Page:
GMAT Reading Comprehension

GMAT Reading Comprehension Part 1 – Remember These Words

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What is Reading Comprehension? This question can strike fear in many non-native English speakers here in Buenos Aires.

At first glance, this seems straight forward — do we understand what we are reading? Yet for those considering business school in the U.S. — which require applicants to do a reading comprehension test via the GMAT — it’s one of the more challenging parts of the process, regardless of English fluency.

There are many reasons why this is so. In my experience, the main cause is applicants becoming overwhelmed by the complexity of a large piece of text. Pressure often begets pressure.

To counter this, I recommend reducing the size of the passage by summarizing each sentence with just a few words. Then I go back and search for specific nuggets of information related to the specific question in the exam.

For example, if I were to summarize this article, it would be with one word: “Tip.”

Why is “tip” enough? As this entire post is about reading comprehension, there is no need to use any specific information unless the question itself asks about reading comprehension tips. It’s nothing more than a time-saving tactic — why read something unless you know you’re going to use it?

To illustrate, here is a passage and three questions:

 

500-600

The new school of political history that emerged in the 1960’s and 1970’s sought to go beyond the traditional focus of political historians on leaders and government institutions by examining directly the political practices of ordinary citizens. Like the old approach, however, this new approach excluded women. The very techniques these historians used to uncover mass political behavior in the nineteenth-century United States—quantitative analyses of election returns, for example—were useless in analyzing the political activities of women, who were denied the vote until 1920.

By redefining “political activity,” historian Paula Baker has developed a political history that includes women. She concludes that among ordinary citizens, political activism by women in the nineteenth century prefigured trends in twentieth-century politics. Defining “politics” as “any action taken to affect the course of behavior of government or of the community,” Baker concludes that, while voting and holding office were restricted to men, women in the nineteenth century organized themselves into societies committed to social issues such as temperance and poverty. In other words, Baker contends, women activists were early practitioners of nonpartisan, issue-oriented politics and thus were more interested in enlisting lawmakers, regardless of their party affiliation, on behalf of certain issues than in ensuring that one party or another won an election. In the twentieth century, more men drew closer to women’s ideas about politics and took up modes of issue-oriented politics that Baker sees women as having pioneered.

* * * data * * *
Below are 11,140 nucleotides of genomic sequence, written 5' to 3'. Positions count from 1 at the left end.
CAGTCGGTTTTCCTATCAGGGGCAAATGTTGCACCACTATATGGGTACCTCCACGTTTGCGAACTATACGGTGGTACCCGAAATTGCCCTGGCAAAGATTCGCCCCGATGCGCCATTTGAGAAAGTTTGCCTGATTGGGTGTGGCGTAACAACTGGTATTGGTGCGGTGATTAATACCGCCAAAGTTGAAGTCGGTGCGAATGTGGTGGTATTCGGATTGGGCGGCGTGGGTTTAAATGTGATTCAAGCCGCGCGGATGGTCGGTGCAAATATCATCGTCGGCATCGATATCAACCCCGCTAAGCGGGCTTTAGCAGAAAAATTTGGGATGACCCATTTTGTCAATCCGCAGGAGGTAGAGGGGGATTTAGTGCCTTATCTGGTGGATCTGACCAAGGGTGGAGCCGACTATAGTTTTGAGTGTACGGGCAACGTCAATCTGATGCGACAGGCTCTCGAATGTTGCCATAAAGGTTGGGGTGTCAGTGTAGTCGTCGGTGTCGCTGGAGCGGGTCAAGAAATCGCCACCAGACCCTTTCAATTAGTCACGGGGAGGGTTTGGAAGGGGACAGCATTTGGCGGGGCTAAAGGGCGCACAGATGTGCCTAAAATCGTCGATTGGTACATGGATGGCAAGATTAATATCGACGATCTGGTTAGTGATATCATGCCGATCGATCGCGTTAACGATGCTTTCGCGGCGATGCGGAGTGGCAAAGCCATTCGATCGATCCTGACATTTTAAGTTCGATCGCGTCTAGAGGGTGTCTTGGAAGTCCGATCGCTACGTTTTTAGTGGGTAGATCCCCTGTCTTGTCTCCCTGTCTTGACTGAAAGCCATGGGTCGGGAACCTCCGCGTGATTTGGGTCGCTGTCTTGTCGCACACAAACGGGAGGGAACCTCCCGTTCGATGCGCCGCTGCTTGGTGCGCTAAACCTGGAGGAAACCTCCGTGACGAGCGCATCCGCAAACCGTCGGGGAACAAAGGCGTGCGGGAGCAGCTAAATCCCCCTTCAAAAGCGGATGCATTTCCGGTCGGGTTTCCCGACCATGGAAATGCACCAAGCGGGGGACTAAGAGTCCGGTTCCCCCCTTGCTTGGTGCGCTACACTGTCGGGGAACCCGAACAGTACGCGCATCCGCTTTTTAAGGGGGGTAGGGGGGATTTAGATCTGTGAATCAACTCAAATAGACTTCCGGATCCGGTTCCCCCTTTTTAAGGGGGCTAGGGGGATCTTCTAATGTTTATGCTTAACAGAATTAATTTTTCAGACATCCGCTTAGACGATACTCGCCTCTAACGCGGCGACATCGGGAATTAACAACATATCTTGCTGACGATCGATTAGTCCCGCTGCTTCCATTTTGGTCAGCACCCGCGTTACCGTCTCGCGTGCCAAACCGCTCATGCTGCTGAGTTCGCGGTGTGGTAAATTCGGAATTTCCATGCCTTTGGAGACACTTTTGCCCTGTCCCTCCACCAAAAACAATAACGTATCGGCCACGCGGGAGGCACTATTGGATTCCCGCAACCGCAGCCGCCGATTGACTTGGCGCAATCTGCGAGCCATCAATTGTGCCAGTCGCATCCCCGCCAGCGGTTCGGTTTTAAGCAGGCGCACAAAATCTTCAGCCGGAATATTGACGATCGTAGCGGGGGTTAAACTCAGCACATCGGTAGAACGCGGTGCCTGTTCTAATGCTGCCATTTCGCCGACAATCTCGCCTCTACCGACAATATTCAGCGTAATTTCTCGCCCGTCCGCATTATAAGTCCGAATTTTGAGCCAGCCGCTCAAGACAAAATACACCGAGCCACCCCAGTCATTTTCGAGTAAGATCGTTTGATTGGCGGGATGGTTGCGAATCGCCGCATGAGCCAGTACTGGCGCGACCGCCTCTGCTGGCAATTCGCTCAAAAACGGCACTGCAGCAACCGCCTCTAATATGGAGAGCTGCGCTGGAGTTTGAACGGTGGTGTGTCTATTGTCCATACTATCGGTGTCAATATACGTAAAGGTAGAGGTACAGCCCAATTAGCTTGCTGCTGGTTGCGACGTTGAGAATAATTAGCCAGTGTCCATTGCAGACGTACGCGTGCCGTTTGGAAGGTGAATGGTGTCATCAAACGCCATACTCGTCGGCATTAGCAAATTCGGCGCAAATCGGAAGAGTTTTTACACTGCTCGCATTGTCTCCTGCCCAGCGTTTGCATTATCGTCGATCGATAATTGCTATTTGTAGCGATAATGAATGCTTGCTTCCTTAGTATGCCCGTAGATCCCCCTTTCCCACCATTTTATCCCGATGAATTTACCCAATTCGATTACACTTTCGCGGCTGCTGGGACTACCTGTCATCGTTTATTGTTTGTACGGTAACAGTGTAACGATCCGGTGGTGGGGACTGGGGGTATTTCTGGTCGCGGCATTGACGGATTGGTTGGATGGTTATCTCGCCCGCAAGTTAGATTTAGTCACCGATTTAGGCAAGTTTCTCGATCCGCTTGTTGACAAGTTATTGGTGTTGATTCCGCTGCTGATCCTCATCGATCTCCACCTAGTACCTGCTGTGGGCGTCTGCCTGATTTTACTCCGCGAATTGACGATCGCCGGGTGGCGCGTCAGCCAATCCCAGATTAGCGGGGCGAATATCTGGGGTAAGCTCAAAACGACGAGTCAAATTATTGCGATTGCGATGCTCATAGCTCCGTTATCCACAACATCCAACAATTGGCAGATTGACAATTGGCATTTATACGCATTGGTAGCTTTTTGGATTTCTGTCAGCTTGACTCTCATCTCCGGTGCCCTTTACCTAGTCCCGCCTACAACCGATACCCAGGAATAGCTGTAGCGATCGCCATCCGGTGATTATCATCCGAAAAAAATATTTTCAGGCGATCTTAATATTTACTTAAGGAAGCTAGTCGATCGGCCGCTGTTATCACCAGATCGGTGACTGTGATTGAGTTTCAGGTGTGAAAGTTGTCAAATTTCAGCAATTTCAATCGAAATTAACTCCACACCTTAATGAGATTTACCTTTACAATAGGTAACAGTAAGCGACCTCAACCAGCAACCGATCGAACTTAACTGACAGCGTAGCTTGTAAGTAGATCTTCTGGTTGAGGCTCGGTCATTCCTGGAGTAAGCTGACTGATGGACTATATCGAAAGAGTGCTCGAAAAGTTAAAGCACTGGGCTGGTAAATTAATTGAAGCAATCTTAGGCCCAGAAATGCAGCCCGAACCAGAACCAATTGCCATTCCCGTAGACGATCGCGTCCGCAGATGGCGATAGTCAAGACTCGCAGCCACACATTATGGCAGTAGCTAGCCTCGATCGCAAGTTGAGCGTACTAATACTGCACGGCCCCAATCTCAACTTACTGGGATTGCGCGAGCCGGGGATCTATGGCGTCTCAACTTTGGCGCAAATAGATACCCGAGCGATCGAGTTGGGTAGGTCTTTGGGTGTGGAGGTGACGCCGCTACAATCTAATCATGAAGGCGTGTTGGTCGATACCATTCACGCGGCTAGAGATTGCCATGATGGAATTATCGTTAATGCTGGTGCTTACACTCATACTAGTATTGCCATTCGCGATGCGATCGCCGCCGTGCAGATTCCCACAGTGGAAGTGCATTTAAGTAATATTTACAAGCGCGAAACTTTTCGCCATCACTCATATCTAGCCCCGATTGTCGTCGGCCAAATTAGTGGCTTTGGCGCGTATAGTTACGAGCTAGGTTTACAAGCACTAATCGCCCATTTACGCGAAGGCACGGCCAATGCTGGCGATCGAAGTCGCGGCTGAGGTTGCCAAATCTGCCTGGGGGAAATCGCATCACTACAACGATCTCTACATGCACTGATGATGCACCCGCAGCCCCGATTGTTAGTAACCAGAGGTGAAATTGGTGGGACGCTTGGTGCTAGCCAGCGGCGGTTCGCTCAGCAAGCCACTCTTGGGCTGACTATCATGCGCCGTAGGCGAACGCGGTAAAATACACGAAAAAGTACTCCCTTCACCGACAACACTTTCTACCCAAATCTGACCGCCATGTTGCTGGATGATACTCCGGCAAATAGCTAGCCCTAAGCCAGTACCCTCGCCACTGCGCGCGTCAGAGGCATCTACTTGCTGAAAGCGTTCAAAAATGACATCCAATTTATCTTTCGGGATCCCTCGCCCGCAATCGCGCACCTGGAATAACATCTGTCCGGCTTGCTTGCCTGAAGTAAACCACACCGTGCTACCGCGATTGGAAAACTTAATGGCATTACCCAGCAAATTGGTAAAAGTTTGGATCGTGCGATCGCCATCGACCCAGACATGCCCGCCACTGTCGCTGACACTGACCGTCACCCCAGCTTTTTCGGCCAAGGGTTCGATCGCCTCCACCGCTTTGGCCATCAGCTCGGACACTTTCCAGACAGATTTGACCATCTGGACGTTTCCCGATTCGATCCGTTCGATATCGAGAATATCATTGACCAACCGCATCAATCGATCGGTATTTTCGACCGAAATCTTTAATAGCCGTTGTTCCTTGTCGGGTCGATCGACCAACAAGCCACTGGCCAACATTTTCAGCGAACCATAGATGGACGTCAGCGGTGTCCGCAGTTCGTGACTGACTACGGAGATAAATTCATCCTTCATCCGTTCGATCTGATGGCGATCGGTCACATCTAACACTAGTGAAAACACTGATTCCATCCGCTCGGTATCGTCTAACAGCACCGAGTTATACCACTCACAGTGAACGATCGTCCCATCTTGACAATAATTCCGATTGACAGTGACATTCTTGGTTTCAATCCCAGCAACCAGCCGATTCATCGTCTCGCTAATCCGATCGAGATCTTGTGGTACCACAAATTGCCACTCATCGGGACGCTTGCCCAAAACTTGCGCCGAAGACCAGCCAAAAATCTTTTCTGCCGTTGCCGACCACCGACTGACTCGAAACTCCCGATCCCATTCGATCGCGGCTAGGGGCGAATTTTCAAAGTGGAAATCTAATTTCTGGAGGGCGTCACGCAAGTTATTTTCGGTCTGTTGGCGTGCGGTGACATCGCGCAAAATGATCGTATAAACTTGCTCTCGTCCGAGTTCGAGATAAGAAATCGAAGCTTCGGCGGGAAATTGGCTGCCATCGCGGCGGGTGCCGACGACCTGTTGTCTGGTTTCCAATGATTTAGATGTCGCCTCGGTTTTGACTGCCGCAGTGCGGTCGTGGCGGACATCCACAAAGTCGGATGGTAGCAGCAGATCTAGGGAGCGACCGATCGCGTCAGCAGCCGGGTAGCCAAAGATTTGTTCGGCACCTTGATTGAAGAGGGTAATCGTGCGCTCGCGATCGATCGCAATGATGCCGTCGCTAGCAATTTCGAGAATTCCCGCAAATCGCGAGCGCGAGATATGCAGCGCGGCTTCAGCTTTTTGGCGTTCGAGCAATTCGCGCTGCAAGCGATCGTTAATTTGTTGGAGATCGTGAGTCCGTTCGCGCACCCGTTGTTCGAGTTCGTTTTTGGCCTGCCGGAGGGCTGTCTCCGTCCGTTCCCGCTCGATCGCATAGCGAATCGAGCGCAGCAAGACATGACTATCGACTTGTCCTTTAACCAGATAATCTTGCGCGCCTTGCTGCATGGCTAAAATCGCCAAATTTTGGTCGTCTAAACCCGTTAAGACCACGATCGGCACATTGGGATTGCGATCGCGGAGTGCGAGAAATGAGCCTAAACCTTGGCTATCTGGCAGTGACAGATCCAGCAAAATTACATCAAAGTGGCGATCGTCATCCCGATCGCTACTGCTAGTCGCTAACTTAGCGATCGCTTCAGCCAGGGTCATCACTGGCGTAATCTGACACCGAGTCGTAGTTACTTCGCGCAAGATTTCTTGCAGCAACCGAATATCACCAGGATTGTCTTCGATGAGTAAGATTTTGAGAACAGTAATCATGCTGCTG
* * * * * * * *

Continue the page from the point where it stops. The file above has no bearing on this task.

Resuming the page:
1. The passage suggests which of the following concerning the techniques used by the new political historians described in the first paragraph of the passage?
  • (A) They involved the extensive use of the biographies of political party leaders and political theoreticians.
  • (B) They were conceived by political historians who were reacting against the political climates of the 1960s and 1970s.
  • (C) They were of more use in analyzing the positions of United States political parties in the nineteenth century than in analyzing the positions of those in the twentieth century.
  • (D) They were of more use in analyzing the political behavior of nineteenth-century voters than in analyzing the political activities of those who could not vote during that period.
  • (E) They were devised as a means of tracing the influence of nineteenth-century political trends on twentieth-century political trends.

 

  1. It can be inferred that the author of the passage quotes Baker directly in the second paragraph primarily in order to:
  • (A) clarify a position before providing an alternative to that position
  • (B) differentiate between a novel definition and traditional definitions
  • (C) provide an example of a point agreed on by different generations of scholars
  • (D) provide an example of the prose style of an important historian
  • (E) amplify a definition given in the first paragraph

 

  1. According to the passage, Paula Baker and the new political historians of the 1960s and 1970s shared which of the following?
  • (A) A commitment to interest group politics
  • (B) A disregard for political theory and ideology